Wall Street set to open flat, with Yellen speech awaited

Bank stocks jumped Tuesday on hopes that bigger profits are ahead, and USA indexes again pushed to record highs.

USA stocks initially fell in the early morning trading as investors became cautious after recent sharp gains, but then ticked up as many investors continued to make bullish bets on the so-called Trump rally.

The S&P 500 fell 2.03 points, or 0.1 percent, to 2,347.22.

The S&P 500 rose 1.5% this week after advancing 0.2% to 2,351.16 today, while the Dow Jones Industrial Average gained 1.7% this week after ticking up 4.28 points to 20,624.05. Four stocks fell for every three that rose on the New York Stock Exchange.

Despite most of the credit, Wall Street's winning streak has less to do with Trump, though, and more to do with a sound US economy, said Schwab's Randy Frederick in a phone call. "It just needs a little bit of a breather today".

He said he still sees stocks as better investments than bonds. Still, that was enough for investors to reignite the "Trump trade", which culminated on Monday with the S&P 500 topping $20 trillion for the first time ever.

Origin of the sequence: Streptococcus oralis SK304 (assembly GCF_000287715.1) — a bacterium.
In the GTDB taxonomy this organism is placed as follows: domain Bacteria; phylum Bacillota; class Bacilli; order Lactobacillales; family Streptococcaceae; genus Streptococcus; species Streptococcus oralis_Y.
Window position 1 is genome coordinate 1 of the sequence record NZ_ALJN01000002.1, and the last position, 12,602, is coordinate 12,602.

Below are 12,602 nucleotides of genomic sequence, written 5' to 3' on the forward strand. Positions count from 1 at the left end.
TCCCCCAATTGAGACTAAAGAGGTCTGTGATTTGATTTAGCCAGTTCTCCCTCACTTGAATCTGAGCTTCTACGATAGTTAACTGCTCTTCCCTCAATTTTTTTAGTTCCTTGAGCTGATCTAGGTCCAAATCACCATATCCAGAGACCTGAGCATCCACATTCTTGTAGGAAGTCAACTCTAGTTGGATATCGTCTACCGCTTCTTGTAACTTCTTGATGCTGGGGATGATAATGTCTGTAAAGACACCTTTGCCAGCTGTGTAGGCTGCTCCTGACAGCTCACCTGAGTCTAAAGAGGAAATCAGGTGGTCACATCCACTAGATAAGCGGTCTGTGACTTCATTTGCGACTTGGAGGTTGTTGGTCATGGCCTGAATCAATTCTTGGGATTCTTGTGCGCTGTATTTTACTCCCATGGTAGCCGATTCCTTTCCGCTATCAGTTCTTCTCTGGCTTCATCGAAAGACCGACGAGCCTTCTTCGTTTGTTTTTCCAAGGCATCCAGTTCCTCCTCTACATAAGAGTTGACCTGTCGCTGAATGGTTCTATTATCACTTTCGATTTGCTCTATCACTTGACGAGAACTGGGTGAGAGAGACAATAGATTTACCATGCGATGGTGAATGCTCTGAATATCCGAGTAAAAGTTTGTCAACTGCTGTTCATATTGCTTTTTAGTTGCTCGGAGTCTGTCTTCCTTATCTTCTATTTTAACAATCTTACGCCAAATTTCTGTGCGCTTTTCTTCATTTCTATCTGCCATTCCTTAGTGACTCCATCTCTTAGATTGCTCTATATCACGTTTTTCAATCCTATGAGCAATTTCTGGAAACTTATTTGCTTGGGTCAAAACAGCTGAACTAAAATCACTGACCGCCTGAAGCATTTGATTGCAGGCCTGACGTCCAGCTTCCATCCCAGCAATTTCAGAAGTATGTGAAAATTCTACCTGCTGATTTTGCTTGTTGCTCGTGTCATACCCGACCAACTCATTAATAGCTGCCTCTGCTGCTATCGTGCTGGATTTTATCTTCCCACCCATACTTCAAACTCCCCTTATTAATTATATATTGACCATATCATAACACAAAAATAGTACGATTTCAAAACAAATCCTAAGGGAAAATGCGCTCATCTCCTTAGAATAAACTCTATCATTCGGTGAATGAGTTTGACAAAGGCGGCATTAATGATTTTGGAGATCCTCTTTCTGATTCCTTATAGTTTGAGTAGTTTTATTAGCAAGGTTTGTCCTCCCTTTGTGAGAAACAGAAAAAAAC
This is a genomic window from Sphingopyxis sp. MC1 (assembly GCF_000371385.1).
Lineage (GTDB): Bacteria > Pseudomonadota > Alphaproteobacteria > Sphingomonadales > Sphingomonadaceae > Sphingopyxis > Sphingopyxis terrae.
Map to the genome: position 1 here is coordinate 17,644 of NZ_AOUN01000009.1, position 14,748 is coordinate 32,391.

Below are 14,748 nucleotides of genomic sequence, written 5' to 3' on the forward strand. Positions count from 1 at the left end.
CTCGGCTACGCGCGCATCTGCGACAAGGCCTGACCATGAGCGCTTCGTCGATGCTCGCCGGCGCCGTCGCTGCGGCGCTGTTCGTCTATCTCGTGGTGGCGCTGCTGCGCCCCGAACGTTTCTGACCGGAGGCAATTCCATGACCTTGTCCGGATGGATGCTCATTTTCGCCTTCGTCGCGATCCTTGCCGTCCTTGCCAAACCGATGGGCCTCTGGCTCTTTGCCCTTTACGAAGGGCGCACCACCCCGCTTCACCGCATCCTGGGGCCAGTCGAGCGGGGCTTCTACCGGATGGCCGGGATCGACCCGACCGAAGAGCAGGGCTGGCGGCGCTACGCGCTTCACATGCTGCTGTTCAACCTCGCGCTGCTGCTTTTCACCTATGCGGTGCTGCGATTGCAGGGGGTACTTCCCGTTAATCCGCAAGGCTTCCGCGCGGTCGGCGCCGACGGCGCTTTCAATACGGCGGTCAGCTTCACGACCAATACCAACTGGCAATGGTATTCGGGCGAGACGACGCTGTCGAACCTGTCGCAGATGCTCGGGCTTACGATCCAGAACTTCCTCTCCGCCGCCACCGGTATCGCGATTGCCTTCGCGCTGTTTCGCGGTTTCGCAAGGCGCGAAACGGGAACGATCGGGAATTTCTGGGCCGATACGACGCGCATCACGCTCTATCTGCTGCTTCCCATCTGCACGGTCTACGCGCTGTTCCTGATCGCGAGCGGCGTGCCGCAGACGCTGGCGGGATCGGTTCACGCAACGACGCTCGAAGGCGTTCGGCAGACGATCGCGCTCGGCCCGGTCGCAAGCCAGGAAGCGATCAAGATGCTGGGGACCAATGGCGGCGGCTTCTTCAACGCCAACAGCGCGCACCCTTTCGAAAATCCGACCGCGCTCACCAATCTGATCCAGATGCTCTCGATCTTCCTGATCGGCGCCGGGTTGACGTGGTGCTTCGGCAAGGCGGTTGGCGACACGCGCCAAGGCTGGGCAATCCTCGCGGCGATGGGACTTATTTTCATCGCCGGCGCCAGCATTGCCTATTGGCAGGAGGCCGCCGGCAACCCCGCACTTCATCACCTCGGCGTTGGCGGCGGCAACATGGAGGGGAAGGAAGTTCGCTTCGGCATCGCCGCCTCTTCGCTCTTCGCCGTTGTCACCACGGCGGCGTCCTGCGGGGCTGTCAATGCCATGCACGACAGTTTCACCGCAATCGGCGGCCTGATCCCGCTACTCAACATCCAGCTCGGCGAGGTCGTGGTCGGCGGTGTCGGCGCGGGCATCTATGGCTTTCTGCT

TrueCar jumped 8.5% to $14.38 after the Santa Monica provider of localized information on auto prices reported results that beat analysts' forecasts and issued strong guidance for its full fiscal year.

Campbell Soup fell 6.5% to $58.48, the biggest drop in the S&P 500, after the company surprised analysts by reporting weaker revenue in its latest quarter than a year earlier.

Energy companies fell more than the rest of the market.

Energy stocks fell 0.75 percent as oil prices slipped.

Cynosure jumped 27.8 percent to $65.80 after Hologic said it would acquire the medical aesthetics company for $1.65 billion. The Nasdaq composite declined 13 points, or 0.2 percent, to 5,805.

Southwest Airlines rose 1.98 U.S. dollars, or 3.6%, to 57.29 USA dollars, United Continental rose 2.01 dollars, or 2.7%, to 75.75 dollars, Delta Air Lines rose 1.31 dollars, or 2.6%, to 51.17 dollars and American Airlines rose 97 cents, or 2.1%, to 47.54 dollars.

Treasury yields gave back some of the gains they made earlier in the week. The 10-year Treasury yield fell to 2.47 percent from 2.50 percent late Wednesday. The euro rose to $1.0672 from $1.0635.

Yields fell even as more encouraging reports on the economy arrived.

  • Zachary Reyes